Saturday, April 21, 2018

How left and right became good and bad

The adjective δεξιος (dexios) means right (the opposite of left) and is used 54 times in the New Testament; see full concordance. Particularly compared to the "left," the "right" has a decidedly positive connotation. In English we use the word "right" for things that are proper and just, whereas our word "left" hails from an ancient word that means "foolish." "Left" is also the homograph of the past tense and participle of the verb to leave, which is why it's not right to be left.

The Latins called the left sinister (hence our negative English word "sinister") and the right they called dexter (hence our positive word "dexterity," and of course the name Dexter). The Hebrews associated the right both with the south and with strength and alliance (hence the name Benjamin, or Son of the Right Hand), and thus the left with the north and weakness and hostility. The word for "right" in French is the same as our English word "adroit," meaning resourceful, whereas the French word for left also means clumsy or awkward. In English a clumsy person has two left hands.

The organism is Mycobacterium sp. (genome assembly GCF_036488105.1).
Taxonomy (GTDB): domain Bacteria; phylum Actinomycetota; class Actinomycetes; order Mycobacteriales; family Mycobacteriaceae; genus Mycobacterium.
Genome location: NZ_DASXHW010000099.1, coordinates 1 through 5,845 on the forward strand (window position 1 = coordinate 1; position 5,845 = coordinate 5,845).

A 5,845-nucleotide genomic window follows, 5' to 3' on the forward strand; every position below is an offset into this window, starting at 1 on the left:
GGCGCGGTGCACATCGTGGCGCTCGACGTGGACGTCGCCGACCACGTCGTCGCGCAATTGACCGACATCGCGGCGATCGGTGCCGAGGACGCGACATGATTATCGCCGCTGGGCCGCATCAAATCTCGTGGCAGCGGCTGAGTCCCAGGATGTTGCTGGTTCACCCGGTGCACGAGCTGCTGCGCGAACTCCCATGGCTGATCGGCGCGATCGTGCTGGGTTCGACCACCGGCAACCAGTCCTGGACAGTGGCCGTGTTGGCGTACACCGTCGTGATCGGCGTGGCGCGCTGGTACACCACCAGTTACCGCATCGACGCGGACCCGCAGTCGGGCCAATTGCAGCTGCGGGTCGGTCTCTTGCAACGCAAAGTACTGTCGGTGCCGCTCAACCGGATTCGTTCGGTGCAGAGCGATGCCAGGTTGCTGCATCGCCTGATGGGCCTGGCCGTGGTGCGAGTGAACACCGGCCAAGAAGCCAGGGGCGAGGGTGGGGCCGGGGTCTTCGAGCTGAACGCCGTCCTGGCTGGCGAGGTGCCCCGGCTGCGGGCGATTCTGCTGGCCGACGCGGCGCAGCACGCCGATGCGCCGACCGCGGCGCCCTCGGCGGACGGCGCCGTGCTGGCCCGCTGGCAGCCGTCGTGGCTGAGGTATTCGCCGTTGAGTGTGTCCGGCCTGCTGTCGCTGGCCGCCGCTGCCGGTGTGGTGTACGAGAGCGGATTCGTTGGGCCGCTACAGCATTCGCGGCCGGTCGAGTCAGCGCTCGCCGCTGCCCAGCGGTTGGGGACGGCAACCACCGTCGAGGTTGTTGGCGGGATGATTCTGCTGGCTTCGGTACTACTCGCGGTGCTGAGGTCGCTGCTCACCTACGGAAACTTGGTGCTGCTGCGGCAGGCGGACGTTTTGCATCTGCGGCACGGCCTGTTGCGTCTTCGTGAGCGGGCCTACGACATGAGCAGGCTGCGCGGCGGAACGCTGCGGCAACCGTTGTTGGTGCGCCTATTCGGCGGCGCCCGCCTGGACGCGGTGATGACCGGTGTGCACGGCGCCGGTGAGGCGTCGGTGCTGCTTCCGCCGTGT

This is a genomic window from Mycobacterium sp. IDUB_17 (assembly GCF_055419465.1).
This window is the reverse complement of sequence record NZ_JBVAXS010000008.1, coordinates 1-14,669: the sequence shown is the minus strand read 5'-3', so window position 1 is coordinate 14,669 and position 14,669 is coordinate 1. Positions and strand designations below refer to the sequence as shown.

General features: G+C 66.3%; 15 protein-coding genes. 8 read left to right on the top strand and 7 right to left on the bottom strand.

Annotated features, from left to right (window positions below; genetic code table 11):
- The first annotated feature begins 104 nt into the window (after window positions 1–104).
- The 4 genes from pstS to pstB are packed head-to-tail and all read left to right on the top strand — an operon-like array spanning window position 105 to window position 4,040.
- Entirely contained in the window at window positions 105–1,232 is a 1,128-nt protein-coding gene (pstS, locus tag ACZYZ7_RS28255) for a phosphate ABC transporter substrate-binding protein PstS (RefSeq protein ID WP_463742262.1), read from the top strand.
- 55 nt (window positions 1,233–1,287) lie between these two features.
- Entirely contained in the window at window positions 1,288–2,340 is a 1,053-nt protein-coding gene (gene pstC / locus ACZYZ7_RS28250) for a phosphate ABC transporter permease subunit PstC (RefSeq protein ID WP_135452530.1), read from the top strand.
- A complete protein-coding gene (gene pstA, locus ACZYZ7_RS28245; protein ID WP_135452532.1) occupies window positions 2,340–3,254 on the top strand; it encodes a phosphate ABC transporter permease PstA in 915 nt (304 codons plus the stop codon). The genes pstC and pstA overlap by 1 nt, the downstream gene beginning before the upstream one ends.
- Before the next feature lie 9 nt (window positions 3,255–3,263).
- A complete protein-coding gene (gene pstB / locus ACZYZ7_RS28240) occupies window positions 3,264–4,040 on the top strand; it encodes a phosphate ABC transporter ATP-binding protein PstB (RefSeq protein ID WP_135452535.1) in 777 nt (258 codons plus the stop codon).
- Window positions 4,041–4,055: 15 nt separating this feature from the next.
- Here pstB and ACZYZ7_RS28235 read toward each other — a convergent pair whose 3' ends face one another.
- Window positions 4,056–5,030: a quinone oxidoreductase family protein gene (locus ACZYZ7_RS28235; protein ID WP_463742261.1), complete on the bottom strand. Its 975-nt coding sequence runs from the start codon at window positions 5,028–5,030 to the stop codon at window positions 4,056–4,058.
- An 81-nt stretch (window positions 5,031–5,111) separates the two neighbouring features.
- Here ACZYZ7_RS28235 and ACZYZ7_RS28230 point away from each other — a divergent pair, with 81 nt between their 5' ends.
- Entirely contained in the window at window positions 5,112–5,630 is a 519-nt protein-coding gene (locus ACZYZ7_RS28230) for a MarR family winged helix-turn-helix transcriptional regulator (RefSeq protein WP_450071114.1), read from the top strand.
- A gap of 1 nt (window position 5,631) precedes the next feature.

But while the curious distinction between right and left can not be denied, it's hardly a simple matter of good versus bad. In fact, the modern folkloristic distinction between right and left is rather clearly rooted in a very sensible ancient one. And it's that venerable ancient usage that is reflected in the Bible.

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